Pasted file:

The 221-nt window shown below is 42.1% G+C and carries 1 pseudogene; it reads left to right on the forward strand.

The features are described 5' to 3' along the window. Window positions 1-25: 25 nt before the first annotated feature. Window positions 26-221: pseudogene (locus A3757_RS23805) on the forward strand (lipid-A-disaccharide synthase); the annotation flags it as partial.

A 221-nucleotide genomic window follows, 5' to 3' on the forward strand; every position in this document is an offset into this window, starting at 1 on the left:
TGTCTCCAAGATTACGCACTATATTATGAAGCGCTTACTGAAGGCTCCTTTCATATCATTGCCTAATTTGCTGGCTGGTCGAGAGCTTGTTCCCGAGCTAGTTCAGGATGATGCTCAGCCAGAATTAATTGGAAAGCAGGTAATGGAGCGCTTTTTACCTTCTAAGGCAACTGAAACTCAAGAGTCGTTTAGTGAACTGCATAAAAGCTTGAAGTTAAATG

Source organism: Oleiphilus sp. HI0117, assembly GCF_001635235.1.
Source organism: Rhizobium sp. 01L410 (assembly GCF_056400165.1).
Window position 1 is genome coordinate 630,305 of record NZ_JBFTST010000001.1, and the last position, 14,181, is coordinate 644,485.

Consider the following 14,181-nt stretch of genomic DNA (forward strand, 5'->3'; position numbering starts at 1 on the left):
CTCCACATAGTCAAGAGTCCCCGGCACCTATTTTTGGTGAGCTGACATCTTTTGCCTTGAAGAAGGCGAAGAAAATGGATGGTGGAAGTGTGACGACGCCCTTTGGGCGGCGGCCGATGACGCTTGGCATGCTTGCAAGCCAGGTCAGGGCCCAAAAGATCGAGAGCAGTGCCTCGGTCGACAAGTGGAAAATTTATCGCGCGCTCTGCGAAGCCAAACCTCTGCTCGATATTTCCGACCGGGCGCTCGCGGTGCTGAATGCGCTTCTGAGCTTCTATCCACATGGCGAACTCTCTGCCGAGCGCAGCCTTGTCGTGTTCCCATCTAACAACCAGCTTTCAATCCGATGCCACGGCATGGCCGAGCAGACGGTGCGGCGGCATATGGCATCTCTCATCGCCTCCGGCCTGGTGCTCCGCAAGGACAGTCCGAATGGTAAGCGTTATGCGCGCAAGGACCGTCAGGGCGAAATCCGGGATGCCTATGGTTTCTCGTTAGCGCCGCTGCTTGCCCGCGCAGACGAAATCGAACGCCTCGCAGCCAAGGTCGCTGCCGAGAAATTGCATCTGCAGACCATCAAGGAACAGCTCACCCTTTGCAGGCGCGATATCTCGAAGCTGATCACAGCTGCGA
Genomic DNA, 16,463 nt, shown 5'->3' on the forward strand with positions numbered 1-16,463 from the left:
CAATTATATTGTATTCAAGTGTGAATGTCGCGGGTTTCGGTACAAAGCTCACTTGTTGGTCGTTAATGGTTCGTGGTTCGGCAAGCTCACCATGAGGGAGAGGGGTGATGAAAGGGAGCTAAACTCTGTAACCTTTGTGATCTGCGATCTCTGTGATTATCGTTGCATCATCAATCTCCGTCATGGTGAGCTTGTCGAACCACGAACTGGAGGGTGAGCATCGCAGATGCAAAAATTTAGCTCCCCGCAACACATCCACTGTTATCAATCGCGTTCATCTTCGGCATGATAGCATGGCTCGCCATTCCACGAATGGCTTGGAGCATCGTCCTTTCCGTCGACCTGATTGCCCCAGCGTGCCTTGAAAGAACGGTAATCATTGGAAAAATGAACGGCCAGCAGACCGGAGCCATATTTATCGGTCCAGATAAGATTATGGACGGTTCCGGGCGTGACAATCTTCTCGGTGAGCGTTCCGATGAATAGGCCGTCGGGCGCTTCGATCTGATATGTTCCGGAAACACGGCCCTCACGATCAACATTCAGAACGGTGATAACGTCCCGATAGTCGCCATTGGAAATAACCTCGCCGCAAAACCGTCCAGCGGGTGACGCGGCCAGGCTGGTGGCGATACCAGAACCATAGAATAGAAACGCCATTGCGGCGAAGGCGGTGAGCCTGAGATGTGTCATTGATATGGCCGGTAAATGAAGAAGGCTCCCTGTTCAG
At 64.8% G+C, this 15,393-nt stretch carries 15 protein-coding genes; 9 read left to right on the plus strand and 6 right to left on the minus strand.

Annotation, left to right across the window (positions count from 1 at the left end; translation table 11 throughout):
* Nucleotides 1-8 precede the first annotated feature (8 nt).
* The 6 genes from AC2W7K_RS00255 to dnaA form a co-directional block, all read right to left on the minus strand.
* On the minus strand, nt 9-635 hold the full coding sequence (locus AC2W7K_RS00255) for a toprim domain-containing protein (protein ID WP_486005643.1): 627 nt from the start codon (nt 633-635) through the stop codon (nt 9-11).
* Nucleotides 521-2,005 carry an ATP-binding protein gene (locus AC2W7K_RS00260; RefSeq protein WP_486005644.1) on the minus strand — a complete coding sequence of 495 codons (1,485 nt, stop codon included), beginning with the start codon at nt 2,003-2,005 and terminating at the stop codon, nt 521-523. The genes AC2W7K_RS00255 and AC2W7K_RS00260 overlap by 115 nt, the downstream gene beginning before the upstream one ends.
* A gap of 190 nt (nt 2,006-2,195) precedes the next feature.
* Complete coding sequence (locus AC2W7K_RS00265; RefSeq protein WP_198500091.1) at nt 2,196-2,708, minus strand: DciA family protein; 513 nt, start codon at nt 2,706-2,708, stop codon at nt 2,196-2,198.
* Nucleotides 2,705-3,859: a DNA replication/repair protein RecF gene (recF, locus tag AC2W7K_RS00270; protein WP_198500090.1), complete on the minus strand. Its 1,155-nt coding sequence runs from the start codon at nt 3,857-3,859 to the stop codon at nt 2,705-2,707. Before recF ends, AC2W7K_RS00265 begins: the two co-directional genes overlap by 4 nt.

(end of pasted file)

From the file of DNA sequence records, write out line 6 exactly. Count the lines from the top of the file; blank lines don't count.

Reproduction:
Source organism: Rhizobium sp. 01L410 (assembly GCF_056400165.1).